INDIANOLA, Iowa—Jason Dinesen smiled politely and shook his head when asked about a new bill in the U.S. Senate that aims to improve how the IRS handles cases of identity theft by assigning one agent to deal with each individual case.

“I’m skeptical about the bill. Having an assigned contact person is a good idea in theory, but it’s not going to do much unless there are some other major changes at the IRS,” Dinesen said.

Dinesen, an accountant, knows firsthand what changes need to be made. One of his clients had a refund delayed by identity theft, and it took Dinesen 850 days to resolve the problem.

Wendy Boka wasn’t just any client. She was a close friend and had been married to Dinesen’s college roommate, Brian Boka. Wendy and Brian were Dinesen’s first clients when he opened his accounting firm in Indianola.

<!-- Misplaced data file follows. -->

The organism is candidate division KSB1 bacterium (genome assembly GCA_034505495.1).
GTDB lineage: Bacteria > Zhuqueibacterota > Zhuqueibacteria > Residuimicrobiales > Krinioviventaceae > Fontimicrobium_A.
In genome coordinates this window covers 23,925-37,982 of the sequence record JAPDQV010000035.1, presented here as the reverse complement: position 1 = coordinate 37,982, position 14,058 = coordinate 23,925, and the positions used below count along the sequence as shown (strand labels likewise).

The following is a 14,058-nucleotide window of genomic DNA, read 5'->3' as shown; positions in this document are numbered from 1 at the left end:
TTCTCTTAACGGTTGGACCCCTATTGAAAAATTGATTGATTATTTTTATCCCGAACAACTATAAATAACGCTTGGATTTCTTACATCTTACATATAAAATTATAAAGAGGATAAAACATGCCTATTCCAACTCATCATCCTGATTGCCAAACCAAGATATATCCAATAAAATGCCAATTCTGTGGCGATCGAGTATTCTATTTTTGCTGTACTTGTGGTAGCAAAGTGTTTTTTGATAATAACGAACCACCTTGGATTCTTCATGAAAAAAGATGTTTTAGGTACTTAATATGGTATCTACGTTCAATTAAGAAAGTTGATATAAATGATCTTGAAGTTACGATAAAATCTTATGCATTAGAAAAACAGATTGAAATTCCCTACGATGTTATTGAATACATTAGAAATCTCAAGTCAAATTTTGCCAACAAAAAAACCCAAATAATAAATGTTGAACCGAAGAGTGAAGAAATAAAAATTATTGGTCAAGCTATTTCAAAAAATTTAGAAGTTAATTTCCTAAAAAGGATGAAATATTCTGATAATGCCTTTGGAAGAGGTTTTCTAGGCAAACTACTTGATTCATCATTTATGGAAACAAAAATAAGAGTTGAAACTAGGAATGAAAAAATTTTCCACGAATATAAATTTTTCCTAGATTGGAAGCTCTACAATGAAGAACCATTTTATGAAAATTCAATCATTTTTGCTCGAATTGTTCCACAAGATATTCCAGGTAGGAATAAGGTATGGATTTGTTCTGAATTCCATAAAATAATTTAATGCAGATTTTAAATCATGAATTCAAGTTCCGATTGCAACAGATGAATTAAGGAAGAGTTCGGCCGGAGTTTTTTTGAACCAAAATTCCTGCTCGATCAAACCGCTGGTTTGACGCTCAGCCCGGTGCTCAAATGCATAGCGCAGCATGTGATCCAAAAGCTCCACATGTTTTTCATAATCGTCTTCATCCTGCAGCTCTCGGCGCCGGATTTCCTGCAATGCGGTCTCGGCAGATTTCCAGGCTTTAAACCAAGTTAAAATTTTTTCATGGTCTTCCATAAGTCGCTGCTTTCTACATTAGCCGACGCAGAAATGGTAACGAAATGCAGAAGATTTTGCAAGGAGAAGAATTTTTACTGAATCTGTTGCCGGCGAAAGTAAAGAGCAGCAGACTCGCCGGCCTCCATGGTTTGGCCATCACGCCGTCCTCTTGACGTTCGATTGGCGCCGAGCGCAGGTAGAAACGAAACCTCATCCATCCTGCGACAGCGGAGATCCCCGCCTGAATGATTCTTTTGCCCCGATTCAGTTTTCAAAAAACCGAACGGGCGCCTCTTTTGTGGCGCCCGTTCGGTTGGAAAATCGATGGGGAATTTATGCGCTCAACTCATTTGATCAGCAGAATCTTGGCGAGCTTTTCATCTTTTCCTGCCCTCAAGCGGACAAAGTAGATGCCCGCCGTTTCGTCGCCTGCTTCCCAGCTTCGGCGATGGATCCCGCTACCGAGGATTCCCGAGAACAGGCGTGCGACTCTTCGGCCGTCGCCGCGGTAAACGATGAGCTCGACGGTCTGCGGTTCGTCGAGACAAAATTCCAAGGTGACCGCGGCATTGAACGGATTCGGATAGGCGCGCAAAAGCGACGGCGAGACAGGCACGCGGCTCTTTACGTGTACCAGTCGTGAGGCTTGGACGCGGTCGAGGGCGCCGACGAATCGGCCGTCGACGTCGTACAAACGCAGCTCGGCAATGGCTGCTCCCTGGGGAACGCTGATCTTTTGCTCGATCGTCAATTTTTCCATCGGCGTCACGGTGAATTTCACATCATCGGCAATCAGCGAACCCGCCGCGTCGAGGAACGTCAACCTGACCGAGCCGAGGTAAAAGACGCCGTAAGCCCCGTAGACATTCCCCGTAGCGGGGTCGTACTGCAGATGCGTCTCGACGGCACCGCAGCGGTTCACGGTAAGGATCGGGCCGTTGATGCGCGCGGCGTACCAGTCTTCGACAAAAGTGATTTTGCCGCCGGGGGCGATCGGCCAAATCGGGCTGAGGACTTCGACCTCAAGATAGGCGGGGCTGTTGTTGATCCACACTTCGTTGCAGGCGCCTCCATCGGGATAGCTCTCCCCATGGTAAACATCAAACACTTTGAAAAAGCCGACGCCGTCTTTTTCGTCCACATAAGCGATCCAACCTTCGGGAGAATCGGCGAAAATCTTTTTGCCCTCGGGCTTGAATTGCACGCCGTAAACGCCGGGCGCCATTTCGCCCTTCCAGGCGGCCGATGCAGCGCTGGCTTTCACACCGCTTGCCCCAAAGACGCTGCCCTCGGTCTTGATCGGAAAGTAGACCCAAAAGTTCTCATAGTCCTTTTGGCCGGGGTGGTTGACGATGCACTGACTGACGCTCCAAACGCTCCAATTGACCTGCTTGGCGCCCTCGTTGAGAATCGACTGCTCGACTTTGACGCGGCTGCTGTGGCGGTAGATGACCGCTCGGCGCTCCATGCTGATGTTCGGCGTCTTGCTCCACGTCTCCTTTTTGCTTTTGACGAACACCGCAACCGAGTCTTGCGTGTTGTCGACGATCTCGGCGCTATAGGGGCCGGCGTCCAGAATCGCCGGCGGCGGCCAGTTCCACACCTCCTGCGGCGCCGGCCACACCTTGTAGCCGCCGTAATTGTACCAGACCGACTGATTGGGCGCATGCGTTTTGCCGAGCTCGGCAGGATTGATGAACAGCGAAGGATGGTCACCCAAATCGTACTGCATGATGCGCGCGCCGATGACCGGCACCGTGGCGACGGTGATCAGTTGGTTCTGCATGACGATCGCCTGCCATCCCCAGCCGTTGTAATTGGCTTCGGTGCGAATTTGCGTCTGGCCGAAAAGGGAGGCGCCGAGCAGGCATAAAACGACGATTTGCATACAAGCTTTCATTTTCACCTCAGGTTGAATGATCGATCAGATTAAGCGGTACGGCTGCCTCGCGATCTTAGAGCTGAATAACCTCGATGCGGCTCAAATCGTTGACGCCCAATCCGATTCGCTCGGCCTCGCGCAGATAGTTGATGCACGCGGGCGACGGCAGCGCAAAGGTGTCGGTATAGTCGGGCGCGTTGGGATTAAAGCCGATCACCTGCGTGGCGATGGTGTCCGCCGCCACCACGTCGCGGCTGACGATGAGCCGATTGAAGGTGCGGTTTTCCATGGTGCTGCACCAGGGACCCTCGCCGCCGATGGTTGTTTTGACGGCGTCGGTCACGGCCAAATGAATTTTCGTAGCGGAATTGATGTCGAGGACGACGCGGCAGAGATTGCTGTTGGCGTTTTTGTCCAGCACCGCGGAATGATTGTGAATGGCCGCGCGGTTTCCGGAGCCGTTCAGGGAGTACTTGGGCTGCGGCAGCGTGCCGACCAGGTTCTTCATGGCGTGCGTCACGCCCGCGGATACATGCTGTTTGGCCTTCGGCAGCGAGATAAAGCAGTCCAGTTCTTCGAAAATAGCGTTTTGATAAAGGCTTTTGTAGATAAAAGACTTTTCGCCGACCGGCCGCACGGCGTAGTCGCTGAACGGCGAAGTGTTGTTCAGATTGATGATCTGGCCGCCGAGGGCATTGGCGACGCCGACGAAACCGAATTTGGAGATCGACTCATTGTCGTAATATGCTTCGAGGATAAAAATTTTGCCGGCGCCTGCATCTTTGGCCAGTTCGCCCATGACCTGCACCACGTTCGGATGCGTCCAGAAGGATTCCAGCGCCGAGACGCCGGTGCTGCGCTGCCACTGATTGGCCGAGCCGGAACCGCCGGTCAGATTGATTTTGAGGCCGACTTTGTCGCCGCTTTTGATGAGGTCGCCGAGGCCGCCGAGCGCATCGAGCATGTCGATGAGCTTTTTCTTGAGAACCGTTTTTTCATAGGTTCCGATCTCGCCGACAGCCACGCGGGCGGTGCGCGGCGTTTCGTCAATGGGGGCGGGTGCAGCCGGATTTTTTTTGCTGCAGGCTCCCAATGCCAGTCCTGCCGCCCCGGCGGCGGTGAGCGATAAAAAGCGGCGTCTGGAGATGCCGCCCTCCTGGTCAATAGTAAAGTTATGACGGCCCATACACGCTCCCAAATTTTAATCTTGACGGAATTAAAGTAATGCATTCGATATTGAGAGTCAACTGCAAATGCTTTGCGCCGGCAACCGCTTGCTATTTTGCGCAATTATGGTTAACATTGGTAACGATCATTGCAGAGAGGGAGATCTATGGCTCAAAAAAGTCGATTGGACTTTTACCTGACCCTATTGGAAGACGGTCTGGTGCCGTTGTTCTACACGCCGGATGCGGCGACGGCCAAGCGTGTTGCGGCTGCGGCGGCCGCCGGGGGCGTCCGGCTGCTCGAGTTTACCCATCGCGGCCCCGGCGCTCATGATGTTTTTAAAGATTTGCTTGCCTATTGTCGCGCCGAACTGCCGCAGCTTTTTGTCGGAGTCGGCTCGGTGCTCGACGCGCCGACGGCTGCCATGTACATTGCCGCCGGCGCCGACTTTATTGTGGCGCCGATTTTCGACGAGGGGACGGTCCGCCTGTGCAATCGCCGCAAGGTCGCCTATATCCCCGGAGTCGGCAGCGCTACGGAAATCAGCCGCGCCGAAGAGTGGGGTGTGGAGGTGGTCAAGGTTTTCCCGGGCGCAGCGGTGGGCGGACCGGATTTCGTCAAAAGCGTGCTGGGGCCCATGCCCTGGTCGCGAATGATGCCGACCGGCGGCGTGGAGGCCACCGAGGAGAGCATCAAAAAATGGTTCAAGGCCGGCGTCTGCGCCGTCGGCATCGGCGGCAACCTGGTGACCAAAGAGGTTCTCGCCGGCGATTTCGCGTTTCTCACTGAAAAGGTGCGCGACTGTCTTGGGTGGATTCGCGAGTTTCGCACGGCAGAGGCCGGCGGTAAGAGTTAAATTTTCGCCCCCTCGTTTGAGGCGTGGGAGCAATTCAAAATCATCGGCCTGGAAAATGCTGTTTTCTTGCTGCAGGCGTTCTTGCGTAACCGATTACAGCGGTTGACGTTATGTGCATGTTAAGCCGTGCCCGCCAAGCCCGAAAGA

Brian Boka died in early 2010, leaving Wendy a widow at age 29. She moved to Texas in December 2010 to start a new chapter in her life.

But she didn’t change accountants.

Wendy Boka Gonzalez (Photo: Watchdog)

Wendy Boka Gonzalez (Photo: Watchdog)

In April 2011, Dinesen e-filed Wendy and Brian’s final joint tax return.

The e-file was rejected.

“I thought it was just a software glitch. That’s not uncommon,” Dinesen said.

He refiled and it was rejected again.

Dinesen called the IRS and was told a tax return using Brian Boka’s Social Security number already had been filed.

“I had to call Wendy and tell her someone had stolen Brian’s identity and was using it to try to get a refund check,” Dinesen said.